Tax credits 'pay' those most energy efficient

  • Published
  • By 1st Lt. Amanda Ferrell
  • 325th Fighter Wing Public Affairs
Energy conservation is no longer simply the token issue of grass-roots environmental policy debate and lobbying efforts. 

Since the signing of the Energy Policy Act of 2005, every taxpayer is affected by energy conservation legislation and tax laws, which offer considerable incentives to those who realize the need to become more energy-efficient. 

According to the U.S. Department of Energy, tax credits are available for specific home improvements, solar energy systems, fuel cells and high-efficiency vehicles put into service after Jan. 1, 2006. 

Consumers may disregard energy concerns and the implications of increased consumption, but few ignore the issue when potential tax credits and money saving benefits are involved, said U.S. Department of Energy officials. 

A tax credit is generally more valuable than an equivalent tax deduction because a tax credit reduces tax dollar-for-dollar, while a deduction only removes a percentage of the tax owed. 

Consumers are now able to itemize purchases of energy-saving products on their federal income tax form, which will lower the total amount of tax they owe the government each year. 

According to Internal Revenue Service officials, tax credits are available for home improvements including energy-efficient windows, insulation, doors, roofs and heating and cooling equipment.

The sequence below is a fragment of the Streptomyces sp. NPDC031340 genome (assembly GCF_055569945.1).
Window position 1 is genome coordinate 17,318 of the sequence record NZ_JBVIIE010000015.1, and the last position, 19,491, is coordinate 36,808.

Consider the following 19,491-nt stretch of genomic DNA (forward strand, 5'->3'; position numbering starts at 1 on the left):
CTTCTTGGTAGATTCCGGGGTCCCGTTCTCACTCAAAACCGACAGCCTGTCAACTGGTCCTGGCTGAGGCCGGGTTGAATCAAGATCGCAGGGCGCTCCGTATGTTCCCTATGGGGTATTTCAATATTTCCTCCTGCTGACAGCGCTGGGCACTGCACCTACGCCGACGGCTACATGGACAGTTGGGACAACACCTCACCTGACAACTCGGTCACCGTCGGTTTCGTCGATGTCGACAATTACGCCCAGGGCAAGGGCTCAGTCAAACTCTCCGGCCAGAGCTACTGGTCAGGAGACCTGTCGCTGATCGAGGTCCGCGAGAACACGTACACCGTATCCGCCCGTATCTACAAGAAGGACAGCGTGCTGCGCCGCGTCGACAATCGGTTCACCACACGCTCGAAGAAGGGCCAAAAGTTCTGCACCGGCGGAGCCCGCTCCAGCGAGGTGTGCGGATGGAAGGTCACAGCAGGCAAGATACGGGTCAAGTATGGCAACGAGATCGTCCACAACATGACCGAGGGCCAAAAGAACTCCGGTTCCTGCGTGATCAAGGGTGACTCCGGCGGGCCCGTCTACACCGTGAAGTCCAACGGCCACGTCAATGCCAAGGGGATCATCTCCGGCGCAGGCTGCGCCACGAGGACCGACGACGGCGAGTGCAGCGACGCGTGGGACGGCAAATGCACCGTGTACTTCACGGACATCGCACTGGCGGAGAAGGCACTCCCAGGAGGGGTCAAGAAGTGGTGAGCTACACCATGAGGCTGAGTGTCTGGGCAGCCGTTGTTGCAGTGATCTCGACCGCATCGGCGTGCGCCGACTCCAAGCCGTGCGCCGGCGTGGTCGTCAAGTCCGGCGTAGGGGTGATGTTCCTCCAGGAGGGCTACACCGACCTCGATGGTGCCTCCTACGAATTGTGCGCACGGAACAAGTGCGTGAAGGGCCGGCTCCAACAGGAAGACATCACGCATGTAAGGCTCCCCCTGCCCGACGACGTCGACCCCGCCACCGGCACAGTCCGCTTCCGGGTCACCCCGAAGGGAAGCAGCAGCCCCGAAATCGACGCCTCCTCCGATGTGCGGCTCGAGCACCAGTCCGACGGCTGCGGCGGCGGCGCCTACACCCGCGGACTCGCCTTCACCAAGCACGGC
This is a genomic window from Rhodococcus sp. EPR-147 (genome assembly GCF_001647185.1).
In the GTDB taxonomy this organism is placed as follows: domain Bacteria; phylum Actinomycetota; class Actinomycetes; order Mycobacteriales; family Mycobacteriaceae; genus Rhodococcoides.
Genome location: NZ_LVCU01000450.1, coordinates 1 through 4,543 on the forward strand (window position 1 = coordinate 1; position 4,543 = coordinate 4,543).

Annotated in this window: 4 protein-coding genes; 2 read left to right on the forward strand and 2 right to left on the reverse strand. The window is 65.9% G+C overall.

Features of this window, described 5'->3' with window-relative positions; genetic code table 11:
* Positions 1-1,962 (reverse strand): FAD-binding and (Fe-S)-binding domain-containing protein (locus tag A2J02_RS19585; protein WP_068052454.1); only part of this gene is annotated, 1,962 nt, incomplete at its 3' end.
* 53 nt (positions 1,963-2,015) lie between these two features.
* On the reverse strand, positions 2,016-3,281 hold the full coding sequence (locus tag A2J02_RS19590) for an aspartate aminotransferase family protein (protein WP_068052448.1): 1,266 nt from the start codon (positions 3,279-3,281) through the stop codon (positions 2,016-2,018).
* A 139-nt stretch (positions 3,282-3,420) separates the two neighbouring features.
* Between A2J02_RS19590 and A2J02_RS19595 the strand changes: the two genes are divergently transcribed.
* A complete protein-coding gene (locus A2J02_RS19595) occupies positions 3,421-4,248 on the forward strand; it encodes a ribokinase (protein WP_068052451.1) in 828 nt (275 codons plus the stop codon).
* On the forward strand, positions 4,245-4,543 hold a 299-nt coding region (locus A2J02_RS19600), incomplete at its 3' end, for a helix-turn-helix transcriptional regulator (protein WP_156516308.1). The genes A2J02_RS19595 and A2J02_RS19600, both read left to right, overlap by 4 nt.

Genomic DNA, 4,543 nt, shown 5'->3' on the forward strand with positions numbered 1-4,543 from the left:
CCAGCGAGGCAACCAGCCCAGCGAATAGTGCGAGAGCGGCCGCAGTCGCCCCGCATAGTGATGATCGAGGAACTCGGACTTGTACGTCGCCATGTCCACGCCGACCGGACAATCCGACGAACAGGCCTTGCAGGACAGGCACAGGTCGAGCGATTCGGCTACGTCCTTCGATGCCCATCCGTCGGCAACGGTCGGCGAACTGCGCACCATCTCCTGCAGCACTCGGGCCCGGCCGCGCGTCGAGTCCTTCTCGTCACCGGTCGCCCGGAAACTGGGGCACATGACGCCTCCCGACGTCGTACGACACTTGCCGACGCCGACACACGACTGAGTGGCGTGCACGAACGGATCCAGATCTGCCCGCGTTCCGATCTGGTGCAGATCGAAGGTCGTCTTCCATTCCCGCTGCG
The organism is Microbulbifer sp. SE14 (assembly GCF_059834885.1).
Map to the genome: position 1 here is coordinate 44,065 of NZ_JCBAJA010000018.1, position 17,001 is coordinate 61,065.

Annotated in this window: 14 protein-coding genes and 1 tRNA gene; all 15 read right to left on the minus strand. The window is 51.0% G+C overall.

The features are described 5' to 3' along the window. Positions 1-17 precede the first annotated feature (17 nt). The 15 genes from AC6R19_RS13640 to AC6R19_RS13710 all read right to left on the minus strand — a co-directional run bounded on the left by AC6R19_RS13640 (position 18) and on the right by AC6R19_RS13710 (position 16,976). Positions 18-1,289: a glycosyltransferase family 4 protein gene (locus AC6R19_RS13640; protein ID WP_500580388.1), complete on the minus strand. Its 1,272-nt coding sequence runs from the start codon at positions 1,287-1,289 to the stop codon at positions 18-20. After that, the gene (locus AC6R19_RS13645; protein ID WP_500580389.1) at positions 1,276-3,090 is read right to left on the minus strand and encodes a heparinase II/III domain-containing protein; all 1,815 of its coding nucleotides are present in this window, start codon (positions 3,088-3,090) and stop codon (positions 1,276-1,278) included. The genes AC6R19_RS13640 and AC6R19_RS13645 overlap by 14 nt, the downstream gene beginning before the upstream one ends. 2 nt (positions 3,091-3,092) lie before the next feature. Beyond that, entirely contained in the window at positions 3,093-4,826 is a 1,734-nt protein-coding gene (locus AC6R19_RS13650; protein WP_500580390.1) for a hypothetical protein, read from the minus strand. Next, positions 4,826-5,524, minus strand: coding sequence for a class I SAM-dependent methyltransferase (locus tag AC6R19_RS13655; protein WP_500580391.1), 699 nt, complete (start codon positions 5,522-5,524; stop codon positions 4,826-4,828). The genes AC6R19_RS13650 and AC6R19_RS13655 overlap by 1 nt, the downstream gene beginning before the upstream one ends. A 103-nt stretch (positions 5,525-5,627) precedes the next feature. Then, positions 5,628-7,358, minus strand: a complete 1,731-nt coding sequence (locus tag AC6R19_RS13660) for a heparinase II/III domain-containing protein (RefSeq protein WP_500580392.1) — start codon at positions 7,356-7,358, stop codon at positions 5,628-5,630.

The maximum amount of homeowner credit for all improvements combined is $500 during the two-year tax credit period, which applies to improvements made from Jan. 1, 2006 through Dec. 31, 2007, according to the DOE. 

To qualify, improvements must be installed in or on the taxpayer's principal residence in the United States, said DOE officials. 

"All members of Tyndall who have the opportunity - civilian, military and their family members - should make the best use of the tax credits and rebates," said Gilbert Walker, 325th Civil Engineer Squadron energy and utilities manager. For example, replacing your heating, ventilation and air conditioning unit with approved fluids makes you eligible for federal tax credit. 

The IRS has also made available tax credits to buyers of hybrid gasoline-electric, diesel, battery-electric, alternative fuel and fuel cell vehicles. The tax credit amount is based on a formula determined by vehicle weight, technology and fuel economy compared to standard year models. These credits are available for vehicles put into service after Jan. 1, 2006. 

Credits for energy-efficient vehicles are expected to be phased out based on the number of vehicles produced by the manufacturer over time, and will end December 2010, according to the DOE. 

Tax credits are also available for qualified solar water heating and photo voltaic systems. The credits are available for systems placed in service in 2006 and 2007, not to include systems exclusively used to heat swimming pools and hot tubs. The tax credit is for 30 percent of the cost of solar or photo voltaic systems, up to $2,000, according to the DOE. 

 In conjunction with tax credits, Florida residents may also apply for energy rebates on solar water heating systems. The new Florida Solar Energy Rebates offer those interested in installing a solar energy system a rebate of up to $500 after purchasing and installing the system on a residence, and a $100 rebate for the installation of a solar pool heating system, according to the Florida Energy Office. 
Incentives and benefits associated with becoming more energy-efficient exist and are becoming increasingly common. While individual households are encouraged to apply for tax credits, rebates and other advantages, experts believe energy conservation is more than money in your pocket - it's a lifestyle. 
"People who practice good efforts in their day-to-day activities at home to conserve energy and water tend to bring those efforts to work," said Mr. Walker. "And when we reduce our energy consumption, it reduces the cost for everyone." 

For more information about your benefits as an energy-efficient consumer, go to